- Hestra: One of the warmest and most functional choices available, Hestra designs men’s gloves to be extremely waterproof and warm while still allowing the mobility needed for the dexterous movements involved in skiing.
- The North Face: Known for their iconic jackets and pants, The North Face also makes high-quality mittens that can keep your hands protected even on the coldest of days. Try these women’s Montana Gore-Tex mittens and experience the difference.
- Gordini: Gordini gloves and mittens have a lot to offer, especially regarding flexibility and cold protection. In particular, the Gordini Challenge line features a sleek and effective design available for men and women.
- Marmot: One of Marmot’s top-selling gloves is the ever-popular Randonnee glove gauntlet. This style features a safety leash and a nose wipe while also providing the excellent insulation you would expect from a ski glove. Browse men’s and women’s styles to outfit your whole skiing party.
You might have dressed yourself in the best of coats, zip-ups, tees, leggings, socks and gloves, but without the final finishing touches, your cold-weather outfit is incomplete. Here are a few of the additional things you should consider getting.
- Hats: Never underestimate the importance of keeping your head warm. Browse our extensive collection of men’s and women’s hats from brands like Pistil, The North Face, Patagonia and Smartwool, to name a few. For great unisex headgear, try the Seirus MagneMask Combo Clava. Another excellent headgear option is this Turtle Fur Micro Fur Ninja Mask.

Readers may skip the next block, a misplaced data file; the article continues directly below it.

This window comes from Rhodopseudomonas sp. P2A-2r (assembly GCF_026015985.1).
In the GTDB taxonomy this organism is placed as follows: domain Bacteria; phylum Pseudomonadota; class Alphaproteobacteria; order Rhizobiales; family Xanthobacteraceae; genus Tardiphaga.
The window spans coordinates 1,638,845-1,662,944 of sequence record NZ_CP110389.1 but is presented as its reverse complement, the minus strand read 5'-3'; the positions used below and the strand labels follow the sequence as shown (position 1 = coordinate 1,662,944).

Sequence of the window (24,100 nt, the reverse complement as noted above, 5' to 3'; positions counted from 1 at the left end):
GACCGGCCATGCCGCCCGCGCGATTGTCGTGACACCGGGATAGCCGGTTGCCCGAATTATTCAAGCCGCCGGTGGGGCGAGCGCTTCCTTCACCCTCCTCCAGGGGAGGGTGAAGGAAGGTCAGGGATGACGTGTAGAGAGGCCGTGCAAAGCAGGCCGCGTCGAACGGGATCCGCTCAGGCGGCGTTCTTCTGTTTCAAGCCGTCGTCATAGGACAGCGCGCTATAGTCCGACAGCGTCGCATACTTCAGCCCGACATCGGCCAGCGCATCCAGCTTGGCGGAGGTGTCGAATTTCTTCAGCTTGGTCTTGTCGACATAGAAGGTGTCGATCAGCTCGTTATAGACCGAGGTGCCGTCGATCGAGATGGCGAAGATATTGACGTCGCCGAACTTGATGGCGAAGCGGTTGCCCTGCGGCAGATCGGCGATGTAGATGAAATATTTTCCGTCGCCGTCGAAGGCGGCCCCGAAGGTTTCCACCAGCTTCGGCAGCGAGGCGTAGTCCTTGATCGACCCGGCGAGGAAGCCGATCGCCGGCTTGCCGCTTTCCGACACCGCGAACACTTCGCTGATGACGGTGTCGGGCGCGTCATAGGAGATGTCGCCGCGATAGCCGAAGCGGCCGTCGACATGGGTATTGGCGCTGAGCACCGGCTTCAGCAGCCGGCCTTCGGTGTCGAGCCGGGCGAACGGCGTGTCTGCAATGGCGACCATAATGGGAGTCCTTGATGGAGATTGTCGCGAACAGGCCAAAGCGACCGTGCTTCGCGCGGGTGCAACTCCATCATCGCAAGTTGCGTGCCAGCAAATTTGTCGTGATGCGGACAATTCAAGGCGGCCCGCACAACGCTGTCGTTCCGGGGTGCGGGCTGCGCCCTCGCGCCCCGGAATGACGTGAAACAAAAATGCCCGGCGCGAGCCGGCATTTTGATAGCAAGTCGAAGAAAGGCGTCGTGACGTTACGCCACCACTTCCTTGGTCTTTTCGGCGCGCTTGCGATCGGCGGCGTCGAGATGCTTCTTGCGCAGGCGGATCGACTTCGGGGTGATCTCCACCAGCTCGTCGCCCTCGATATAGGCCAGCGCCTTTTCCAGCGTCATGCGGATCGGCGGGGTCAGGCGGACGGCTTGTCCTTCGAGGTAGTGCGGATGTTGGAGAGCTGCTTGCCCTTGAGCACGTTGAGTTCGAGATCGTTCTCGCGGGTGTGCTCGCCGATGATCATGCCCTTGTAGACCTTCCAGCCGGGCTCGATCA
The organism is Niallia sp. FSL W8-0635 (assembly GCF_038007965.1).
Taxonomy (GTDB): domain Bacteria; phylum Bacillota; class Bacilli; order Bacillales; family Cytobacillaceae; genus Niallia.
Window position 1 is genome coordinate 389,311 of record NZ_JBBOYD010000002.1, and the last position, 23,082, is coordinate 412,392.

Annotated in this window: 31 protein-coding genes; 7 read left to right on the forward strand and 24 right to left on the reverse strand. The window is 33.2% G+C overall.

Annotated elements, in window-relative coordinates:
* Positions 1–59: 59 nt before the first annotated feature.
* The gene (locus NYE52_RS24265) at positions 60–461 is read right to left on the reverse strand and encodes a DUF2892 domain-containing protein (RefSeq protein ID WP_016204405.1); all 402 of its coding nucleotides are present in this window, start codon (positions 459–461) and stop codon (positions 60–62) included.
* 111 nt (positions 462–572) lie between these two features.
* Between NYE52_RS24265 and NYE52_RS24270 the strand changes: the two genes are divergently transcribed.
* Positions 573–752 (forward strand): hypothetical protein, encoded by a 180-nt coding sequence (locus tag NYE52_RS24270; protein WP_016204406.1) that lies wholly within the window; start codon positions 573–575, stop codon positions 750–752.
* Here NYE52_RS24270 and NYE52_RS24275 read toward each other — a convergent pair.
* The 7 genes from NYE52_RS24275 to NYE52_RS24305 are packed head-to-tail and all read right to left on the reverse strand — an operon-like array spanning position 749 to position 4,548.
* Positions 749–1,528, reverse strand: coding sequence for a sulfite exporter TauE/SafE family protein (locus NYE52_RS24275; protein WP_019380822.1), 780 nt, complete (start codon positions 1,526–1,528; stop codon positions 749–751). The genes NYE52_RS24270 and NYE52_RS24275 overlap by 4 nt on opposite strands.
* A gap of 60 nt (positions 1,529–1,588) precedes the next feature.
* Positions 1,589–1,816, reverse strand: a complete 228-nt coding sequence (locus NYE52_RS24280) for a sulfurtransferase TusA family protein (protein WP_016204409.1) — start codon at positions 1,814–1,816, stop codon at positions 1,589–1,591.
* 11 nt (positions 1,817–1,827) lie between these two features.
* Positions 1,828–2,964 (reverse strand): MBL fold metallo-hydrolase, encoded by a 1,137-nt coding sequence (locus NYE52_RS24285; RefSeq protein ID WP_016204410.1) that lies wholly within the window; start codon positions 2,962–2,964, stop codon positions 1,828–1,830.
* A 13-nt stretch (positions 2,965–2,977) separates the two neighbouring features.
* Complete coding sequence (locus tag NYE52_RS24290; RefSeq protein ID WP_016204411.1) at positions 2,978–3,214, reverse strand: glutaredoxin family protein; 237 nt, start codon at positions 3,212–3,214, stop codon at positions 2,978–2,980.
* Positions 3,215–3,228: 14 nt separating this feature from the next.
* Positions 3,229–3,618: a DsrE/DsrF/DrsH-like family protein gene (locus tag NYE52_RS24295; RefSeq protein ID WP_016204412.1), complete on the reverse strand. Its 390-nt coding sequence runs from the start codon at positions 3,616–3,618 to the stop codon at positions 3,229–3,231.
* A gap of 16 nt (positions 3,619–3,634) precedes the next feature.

- Extra layering gloves: Need an extra layer of warmth beneath your thicker gloves? Try these Smartwool merino gloves and see if they do the trick.
- Apres-ski boots: After you've spent a day hitting the slopes, you're going to need some footwear. Your snow boots give you traction while also keeping your toes cozy and warm. Try Dublin Apres Ski Boots for a waterproof suede-and-nylon construction. Whether you’re hitting the slopes or shoveling the driveway, these boots will do the trick.
Stay Warm and Safe This Winter
By incorporating a few of these pieces into your winter skiing wardrobe, you’ll already be well on your way to a warmer, safer and more enjoyable ski trip. Visit Buckman’s for all your skiwear needs. We offer only the best of the best. Stop by one of our seven Pennsylvania locations, or shop our full catalog online.